I hear from time-to-time about EUB wounds over the Plan of Union. Skimming through the materials for General Conference (which you can find here), I found this portion of a much longer petition that articulates at least one former-EUB member’s grievances about Methodist hegemony in the United Methodist Church. Given the recent experience of Ash Wednesday, the final point is quite timely.
A widespread, but largely overlooked obstacle to being an inclusive church is the omission of United from our church name and the name of our people. The Methodist Church ceased as an organization on April 23, 1968, as did The Evangelical United Brethren Church (EUB). On that date, The United Methodist Church was born, a new church created by the marriage of the two former bodies. This was the intention of the Plan of Union. When the word United is omitted, it suggests that the marriage was a pretense and that the union was, as some disappointed former EUB’s have termed it, a hostile corporate takeover.
Since 1980, the General Conference has declared that omitting United from our church name is “unacceptable usage.” Yet the practice continues in conversation and in print. Former EUB’s are not being oversensitive about a few syllables. When Methodist is used in place of our proper name, it becomes, to them, a painful reminder of more than a dozen serious betrayals of the spirit of union and inclusiveness:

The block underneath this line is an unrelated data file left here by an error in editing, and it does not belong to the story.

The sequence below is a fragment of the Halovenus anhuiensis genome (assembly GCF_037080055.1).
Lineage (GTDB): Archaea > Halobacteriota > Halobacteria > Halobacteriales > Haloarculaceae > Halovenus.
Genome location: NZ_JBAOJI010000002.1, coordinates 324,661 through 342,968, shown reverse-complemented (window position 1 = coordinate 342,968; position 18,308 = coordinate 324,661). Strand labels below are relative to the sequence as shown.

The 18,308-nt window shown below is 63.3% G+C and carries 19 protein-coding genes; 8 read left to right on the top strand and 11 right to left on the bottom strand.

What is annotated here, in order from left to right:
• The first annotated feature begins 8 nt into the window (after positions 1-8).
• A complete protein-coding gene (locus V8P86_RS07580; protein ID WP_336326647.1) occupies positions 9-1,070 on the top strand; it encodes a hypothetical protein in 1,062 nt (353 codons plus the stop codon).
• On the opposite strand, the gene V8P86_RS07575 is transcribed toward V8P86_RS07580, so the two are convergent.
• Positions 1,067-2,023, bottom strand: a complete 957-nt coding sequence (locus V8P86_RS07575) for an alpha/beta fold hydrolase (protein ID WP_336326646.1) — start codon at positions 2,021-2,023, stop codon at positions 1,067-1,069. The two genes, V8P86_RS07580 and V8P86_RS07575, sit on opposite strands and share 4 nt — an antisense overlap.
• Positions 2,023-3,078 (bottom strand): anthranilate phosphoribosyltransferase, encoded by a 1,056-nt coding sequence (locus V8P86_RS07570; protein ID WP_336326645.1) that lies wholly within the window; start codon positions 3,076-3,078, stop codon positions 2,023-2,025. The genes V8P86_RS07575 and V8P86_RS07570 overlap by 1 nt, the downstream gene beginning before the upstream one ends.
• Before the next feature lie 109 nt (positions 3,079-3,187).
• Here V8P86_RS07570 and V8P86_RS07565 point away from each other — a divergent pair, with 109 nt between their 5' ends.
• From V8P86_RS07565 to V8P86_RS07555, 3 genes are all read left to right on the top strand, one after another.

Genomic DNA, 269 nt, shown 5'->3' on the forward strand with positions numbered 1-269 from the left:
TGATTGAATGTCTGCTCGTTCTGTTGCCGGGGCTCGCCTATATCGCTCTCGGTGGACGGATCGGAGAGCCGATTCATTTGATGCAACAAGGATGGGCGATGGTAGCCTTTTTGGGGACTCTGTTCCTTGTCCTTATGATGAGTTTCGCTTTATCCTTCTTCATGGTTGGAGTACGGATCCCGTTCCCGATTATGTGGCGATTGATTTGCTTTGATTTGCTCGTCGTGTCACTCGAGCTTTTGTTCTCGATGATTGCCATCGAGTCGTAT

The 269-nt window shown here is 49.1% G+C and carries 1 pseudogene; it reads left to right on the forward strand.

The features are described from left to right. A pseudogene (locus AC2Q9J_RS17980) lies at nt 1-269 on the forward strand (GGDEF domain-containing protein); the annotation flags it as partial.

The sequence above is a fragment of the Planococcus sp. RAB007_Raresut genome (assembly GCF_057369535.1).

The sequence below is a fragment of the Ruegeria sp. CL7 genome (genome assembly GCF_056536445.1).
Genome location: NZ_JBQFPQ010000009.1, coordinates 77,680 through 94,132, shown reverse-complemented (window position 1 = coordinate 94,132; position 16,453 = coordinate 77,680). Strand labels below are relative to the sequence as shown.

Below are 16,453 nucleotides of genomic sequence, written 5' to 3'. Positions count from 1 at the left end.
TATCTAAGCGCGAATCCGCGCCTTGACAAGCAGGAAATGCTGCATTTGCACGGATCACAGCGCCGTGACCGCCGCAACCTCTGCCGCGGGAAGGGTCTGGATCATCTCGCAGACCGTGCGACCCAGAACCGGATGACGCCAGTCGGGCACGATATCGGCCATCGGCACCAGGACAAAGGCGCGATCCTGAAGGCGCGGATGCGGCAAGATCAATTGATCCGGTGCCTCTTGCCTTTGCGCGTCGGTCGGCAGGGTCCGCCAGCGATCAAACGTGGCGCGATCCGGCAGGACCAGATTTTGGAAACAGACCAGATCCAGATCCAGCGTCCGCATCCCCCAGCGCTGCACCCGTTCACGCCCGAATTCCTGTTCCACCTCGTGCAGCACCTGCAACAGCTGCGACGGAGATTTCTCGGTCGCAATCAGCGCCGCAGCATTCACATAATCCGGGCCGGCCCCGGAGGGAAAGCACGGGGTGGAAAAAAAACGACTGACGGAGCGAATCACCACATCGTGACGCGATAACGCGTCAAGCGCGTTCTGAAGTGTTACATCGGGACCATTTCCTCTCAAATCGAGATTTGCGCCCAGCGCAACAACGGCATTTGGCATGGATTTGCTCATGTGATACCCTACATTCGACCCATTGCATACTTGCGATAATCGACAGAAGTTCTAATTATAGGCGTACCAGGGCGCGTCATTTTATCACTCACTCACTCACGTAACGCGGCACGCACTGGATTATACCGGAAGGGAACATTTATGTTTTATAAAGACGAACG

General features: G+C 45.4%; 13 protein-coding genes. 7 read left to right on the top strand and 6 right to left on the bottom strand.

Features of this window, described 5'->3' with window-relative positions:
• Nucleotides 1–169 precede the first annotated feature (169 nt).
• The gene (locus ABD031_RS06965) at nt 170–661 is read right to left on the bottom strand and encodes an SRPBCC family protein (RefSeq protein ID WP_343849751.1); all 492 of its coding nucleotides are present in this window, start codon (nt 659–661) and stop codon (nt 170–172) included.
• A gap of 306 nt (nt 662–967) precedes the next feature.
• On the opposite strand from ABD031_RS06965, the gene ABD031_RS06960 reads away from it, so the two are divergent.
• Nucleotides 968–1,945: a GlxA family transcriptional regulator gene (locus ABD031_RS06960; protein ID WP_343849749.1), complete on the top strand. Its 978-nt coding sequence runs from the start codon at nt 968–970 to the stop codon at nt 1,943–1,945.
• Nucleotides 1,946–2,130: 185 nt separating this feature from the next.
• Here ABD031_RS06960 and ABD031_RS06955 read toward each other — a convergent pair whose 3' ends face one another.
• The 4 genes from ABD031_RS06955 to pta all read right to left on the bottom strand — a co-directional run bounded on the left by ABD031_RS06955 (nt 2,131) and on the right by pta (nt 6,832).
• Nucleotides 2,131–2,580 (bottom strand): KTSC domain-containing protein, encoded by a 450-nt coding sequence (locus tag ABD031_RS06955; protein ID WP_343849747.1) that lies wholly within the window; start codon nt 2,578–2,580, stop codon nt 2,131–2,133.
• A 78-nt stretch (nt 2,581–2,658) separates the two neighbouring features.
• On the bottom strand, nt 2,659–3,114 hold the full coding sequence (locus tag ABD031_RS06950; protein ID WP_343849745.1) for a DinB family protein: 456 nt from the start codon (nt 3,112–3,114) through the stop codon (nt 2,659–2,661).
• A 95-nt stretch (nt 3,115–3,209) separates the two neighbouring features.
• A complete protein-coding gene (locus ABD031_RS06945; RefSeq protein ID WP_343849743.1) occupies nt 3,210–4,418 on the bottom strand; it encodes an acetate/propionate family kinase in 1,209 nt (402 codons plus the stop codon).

1. Glorifying Wesley and Asbury, while ignoring or belittling the inheritances from Otterbein, Boehm, and Albright.
2. Abandoning beloved EUB institutions, including Westmar College, Otterbein Press, Kamp Koinonia, and the Church and Home magazine.
3. Cutting off EUB clergy widows from their only pension income, the dividends from Otterbein Press.
4. Repeated attempts to close United Theological Seminary.
5. Identifying Heritage Sunday with Aldersgate Sunday in 1976 and 2004.
6. Removing the EUB Hymnal from circulation and canceling its status as an official United Methodist hymnal in 1972 .
7. Including only two EUB hymns in the 1988 United Methodist Hymnal.
8. Replacing “debts” or “sins” in the Lord’s Prayer with “trespasses.”
9. Excluding the EUB service of infant dedication from The Book of Worship.
10. Restoring the Lovely Lane Chapel while leaving the EUB birthplace, the Peter Kemp Farmhouse, just a few miles away, to the fickle mercies of a secular economy bent on commercial expansion.
11. Suppressing the fact that the twin flames in the cross-and-flame emblem represent the Methodist and EUB traditions and that, when depicted correctly, the two flames are equal in size.
12. Closing a disproportionate number of former EUB churches (28 percent of those closed between 1975 and 1985).
13. Representing an ash-less Ash Wednesday, the EUB practice and the universal Protestant practice before 1970, as “un-United Methodist.”